I hate water. I hate finding water on the floor of my study. I hate when our garage is flooded. I hate having my clothes soaked by rain.
I was listening to a tape of Rav Soloveitchik zt”l as I was walking to shul. It was pouring rain, but I was so moved by the power of his thought and words, that I simply stood on the sidewalk with tears streaming down my face, feeling that I was being showered with the joy of Torah. I loved each drop of rain. I treasured each tear. Until, that is, a truck drove past me and splashed filthy water from the street all over me. I hated that filthy water.
Twenty years later I can recall the joy of hearing Rav Soloveitchik’s Torah. The puddle of dirty water is a distant memory. The experience in hindsight was joyous. The contradiction faded with the bad memories.
Hurricane Agnes (1971) confined us to our home. It was cozy being nice and dry and warm in my home even as it seemed that the world outside the window was coming to an end. The day got even better when I had the opportunity to spend the day learning with my father zt”l. I wondered how something so wonderful as Agnes could be so scary to most people. It was a heavenly day, at least until the basement flooded. The learning stopped and the work began. I hated hurricanes; they were no longer so wonderful.
Almost forty years later I can describe the joy of learning with my father, what we were studying, the insights he taught, with the same thrill I experienced when we were learning. The work cleaning up the water is far removed from my memory. The experience in hindsight was joyous. The contradiction faded with the bad memories.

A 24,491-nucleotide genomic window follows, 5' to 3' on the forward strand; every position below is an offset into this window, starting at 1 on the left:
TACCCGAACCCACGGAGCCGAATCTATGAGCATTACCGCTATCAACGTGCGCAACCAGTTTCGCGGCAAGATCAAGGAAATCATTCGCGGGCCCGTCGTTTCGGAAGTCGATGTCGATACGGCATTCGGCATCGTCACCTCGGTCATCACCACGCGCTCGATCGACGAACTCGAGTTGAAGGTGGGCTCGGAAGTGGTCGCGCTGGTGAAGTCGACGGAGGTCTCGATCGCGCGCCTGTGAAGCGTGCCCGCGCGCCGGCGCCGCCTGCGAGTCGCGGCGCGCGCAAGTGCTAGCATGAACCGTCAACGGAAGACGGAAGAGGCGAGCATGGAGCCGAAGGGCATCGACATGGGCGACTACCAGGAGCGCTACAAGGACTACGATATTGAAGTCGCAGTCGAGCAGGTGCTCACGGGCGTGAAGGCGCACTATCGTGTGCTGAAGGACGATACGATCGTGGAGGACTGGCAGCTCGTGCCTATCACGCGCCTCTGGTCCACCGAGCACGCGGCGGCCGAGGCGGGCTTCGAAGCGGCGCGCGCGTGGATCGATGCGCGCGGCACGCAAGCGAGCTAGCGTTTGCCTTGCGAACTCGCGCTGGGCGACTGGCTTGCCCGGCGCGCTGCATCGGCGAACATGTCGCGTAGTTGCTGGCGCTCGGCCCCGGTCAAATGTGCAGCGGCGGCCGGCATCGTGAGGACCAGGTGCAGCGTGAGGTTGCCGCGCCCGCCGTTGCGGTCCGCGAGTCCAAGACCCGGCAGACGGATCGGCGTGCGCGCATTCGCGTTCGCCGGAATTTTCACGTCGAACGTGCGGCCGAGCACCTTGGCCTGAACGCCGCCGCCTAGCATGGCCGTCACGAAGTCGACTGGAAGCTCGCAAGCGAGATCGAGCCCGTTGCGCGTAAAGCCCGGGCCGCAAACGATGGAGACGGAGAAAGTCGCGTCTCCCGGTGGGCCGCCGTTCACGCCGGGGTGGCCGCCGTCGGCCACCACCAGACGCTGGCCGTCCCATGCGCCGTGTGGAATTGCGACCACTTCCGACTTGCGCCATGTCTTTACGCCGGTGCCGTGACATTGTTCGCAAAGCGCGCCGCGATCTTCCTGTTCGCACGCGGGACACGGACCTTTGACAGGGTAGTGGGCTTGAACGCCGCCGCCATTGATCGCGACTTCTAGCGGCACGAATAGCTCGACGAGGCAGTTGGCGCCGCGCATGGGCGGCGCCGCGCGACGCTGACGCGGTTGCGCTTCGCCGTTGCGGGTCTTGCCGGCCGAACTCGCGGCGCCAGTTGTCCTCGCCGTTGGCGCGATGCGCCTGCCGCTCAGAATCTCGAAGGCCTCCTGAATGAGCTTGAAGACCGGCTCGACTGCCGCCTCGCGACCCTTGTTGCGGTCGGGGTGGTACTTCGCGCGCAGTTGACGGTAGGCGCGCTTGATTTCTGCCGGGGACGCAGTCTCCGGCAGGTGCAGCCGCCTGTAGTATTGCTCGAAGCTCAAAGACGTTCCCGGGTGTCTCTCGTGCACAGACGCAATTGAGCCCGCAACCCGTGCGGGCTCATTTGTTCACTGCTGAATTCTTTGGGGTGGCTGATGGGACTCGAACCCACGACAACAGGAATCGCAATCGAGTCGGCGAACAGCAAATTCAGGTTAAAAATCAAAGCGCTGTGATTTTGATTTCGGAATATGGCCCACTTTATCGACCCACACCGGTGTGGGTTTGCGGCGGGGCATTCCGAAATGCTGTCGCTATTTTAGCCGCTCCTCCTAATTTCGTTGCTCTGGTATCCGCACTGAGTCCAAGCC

The stories had both good and bad, joy and frustration. The memories are joyful. The bad parts have been diluted by time and even more so by the joyous memories.
Everything on Succot is about water and yet, we do not want it to rain until Shemini Atzeret. Rain will stop us from sitting in the Succah and create the feeling that somehow God is rejecting our Succot. We simultaneously love and hate water on Succot.
Perhaps the joy of Succot – Z’man Simchateinu – the Time of Our Happiness – derives from the sense that we can live with contradictory feelings. Life does not have to be one or the other. Succot, the Time of Happiness, is also referred to as “Yom HaRishon” – The First Day of the Counting of Sins.
Perhaps there is no contradiction between the Time of Happiness and The First Day of the counting of sins: It is difficult to readjust to our daily lives after Yom Kippur. We can become easily frustrated with the ease with which so easily slip back into old patterns of behavior, making the same mistakes for which we were forgiven on Yom Kippur. Yet, the Torah tells us, this period when we face the same imperfections as before Yom Kippur is our Time of Happiness, we cannot define ourselves, tempting as it may be after all the Yom Kippur confessions, by our mistakes and faults. We must find the joy in our lives, what is good and productive. Our Succot mission is to recall the joyous parts of our lives and allow the bad parts to fade and disappear.
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